At The Motley Fool, we poke plenty of fun at Wall Street analysts and their endless cycle of upgrades, downgrades, and "initiating coverage at neutral." Today, we'll show you whether those bigwigs actually know what they're talking about. To help, we've enlisted Motley Fool CAPS to track the long-term performance of Wall Street's best and worst.
And speaking of the best ...
What do you do when one of the best stockpickers on the planet recommends buying the biggest entertainment company in the world? The professional stockpickers at Stifel Nicolaus just sprinkled a pinch of pixie dust on Disney
Hands-down one of the best stock shops around, Stifel ranks in the top 2% of investors we track on CAPS. It's also a pretty darn good media analyst, boasting a record of 56% accuracy on its active picks in the industry, including such moviemakers as:
Stifel's Picks Beating S&P by
Clearly, Stifel's got a good feel for the movie business. Here's why the analyst loves Disney:
- The company's parks and entertainment business is recovering.
- Its recent release of Pirates of the Caribbean: On Stranger Tides took in a combined $346 million in domestic and international box office receipts over the weekend.
- The rest of the firm's summer film slate looks similarly "promising."
- Best of all, Disney's stock looks cheap after exhibiting relative weakness compared with other large-cap media companies year-to-date.
However, I take issue with that last point.
Relatively underperforming pirates
Oh, sure. I get that Stranger Tides did "relatively" well over the weekend. Its $346 million haul puts this movie, with its production budget of $250 million, well on the way to earning blockbuster profits for Disney. That said, the film's U.S. gross underperformed the openings of both of Disney's last two Pirates paeans, which suggests that the franchise may be getting a bit long in the tooth. ($346 million also pales in significance to the numbers being put up by certain other pirates I could mention.)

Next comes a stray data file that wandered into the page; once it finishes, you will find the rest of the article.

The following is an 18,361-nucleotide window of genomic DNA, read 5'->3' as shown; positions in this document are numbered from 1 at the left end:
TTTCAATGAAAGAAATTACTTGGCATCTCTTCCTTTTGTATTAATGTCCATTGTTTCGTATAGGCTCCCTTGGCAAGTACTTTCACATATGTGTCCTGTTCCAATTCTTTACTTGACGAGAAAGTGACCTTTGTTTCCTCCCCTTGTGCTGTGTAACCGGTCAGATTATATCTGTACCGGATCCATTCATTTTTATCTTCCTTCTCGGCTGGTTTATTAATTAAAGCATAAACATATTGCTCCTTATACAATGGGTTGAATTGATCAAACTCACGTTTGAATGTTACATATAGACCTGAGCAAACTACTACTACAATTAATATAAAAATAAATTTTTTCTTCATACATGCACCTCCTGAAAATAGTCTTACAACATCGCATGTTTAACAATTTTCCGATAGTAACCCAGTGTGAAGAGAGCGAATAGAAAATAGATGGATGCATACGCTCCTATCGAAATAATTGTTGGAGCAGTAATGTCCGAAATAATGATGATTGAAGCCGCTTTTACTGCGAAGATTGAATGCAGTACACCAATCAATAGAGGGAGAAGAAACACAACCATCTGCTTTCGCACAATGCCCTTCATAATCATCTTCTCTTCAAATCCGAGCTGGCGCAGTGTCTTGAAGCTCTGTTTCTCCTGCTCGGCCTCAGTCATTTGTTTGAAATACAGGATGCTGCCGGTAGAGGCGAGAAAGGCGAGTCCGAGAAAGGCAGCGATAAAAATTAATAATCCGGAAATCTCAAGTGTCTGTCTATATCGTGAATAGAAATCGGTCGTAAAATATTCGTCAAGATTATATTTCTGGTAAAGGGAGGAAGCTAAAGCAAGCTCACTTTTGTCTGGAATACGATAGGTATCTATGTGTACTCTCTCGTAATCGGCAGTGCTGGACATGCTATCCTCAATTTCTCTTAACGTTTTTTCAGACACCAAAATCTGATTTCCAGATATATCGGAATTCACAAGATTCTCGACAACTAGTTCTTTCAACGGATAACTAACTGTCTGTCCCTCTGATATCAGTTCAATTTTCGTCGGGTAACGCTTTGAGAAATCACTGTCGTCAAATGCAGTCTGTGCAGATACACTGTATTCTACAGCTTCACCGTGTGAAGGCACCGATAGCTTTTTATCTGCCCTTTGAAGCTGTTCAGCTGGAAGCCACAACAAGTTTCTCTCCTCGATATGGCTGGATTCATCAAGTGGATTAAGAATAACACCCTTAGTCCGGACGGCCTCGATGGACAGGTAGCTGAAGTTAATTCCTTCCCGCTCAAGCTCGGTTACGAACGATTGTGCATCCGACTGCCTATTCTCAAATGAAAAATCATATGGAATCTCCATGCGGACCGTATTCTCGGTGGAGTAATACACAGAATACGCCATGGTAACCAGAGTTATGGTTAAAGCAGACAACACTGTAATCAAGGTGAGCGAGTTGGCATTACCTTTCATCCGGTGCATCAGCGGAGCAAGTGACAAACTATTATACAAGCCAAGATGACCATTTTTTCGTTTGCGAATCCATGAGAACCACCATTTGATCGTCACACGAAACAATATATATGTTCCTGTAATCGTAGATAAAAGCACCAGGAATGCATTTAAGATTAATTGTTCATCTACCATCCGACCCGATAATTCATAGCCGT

Still, Stifel's right that the stock has underperformed names like News Corp.
At 18 times earnings, Disney's valuation already rides well above the waterline of analysts' 15% long-term growth estimate. And if you peer belowdecks, the situation's even worse. Disney's 18 P/E is based on the $4.4 billion the company reported earning over the last 12 months. But in fact, Disney generated only $4 billion in actual free cash flow during this period -- 9% less than its reported earnings. Factor Disney's heavy debt load into the equation, and this stock's enterprise value-to-free cash flow ratio swells to a whopping 22.
To me, this looks like too high a price to pay for Disney. Add the risk of declining domestic interest in the Pirates franchise, and the further risk that high gas prices could deter families from driving to Disney resorts this summer, and I see rough seas ahead for the maker of Stranger Tides.